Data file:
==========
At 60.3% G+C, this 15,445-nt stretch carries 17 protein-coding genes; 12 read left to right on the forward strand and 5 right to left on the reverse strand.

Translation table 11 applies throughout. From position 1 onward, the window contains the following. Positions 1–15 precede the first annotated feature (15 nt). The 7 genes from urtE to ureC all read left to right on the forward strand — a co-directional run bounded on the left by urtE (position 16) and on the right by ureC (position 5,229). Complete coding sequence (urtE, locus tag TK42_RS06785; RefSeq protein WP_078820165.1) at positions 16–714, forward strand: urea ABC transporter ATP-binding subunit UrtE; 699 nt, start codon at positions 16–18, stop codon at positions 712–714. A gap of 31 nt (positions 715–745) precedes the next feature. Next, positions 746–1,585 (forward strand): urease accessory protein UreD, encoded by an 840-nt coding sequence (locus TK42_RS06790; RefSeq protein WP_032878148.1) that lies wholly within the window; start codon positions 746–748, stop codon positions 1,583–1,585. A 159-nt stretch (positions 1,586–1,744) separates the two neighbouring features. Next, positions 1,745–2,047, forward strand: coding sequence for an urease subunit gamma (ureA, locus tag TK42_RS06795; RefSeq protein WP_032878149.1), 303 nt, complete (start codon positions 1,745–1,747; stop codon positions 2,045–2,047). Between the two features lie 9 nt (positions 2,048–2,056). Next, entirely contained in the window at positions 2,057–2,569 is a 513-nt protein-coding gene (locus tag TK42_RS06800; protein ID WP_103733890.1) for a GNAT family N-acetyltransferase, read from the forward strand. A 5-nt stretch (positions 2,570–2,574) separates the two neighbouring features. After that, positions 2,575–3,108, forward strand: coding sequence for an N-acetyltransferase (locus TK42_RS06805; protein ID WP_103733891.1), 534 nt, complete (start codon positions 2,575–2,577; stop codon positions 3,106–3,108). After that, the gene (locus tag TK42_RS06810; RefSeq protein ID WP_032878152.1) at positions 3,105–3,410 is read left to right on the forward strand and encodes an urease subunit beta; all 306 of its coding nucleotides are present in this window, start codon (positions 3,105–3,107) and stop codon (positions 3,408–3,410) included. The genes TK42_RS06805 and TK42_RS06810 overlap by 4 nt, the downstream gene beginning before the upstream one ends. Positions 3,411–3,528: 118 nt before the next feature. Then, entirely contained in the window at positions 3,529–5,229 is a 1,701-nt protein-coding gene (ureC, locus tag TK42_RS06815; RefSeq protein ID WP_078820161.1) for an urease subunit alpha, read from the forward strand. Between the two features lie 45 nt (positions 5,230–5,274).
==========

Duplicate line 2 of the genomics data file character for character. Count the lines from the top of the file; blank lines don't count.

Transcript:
Translation table 11 applies throughout. From position 1 onward, the window contains the following. Positions 1–15 precede the first annotated feature (15 nt). The 7 genes from urtE to ureC all read left to right on the forward strand — a co-directional run bounded on the left by urtE (position 16) and on the right by ureC (position 5,229). Complete coding sequence (urtE, locus tag TK42_RS06785; RefSeq protein WP_078820165.1) at positions 16–714, forward strand: urea ABC transporter ATP-binding subunit UrtE; 699 nt, start codon at positions 16–18, stop codon at positions 712–714. A gap of 31 nt (positions 715–745) precedes the next feature. Next, positions 746–1,585 (forward strand): urease accessory protein UreD, encoded by an 840-nt coding sequence (locus TK42_RS06790; RefSeq protein WP_032878148.1) that lies wholly within the window; start codon positions 746–748, stop codon positions 1,583–1,585. A 159-nt stretch (positions 1,586–1,744) separates the two neighbouring features. Next, positions 1,745–2,047, forward strand: coding sequence for an urease subunit gamma (ureA, locus tag TK42_RS06795; RefSeq protein WP_032878149.1), 303 nt, complete (start codon positions 1,745–1,747; stop codon positions 2,045–2,047). Between the two features lie 9 nt (positions 2,048–2,056). Next, entirely contained in the window at positions 2,057–2,569 is a 513-nt protein-coding gene (locus tag TK42_RS06800; protein ID WP_103733890.1) for a GNAT family N-acetyltransferase, read from the forward strand. A 5-nt stretch (positions 2,570–2,574) separates the two neighbouring features. After that, positions 2,575–3,108, forward strand: coding sequence for an N-acetyltransferase (locus TK42_RS06805; protein ID WP_103733891.1), 534 nt, complete (start codon positions 2,575–2,577; stop codon positions 3,106–3,108). After that, the gene (locus tag TK42_RS06810; RefSeq protein ID WP_032878152.1) at positions 3,105–3,410 is read left to right on the forward strand and encodes an urease subunit beta; all 306 of its coding nucleotides are present in this window, start codon (positions 3,105–3,107) and stop codon (positions 3,408–3,410) included. The genes TK42_RS06805 and TK42_RS06810 overlap by 4 nt, the downstream gene beginning before the upstream one ends. Positions 3,411–3,528: 118 nt before the next feature. Then, entirely contained in the window at positions 3,529–5,229 is a 1,701-nt protein-coding gene (ureC, locus tag TK42_RS06815; RefSeq protein ID WP_078820161.1) for an urease subunit alpha, read from the forward strand. Between the two features lie 45 nt (positions 5,230–5,274).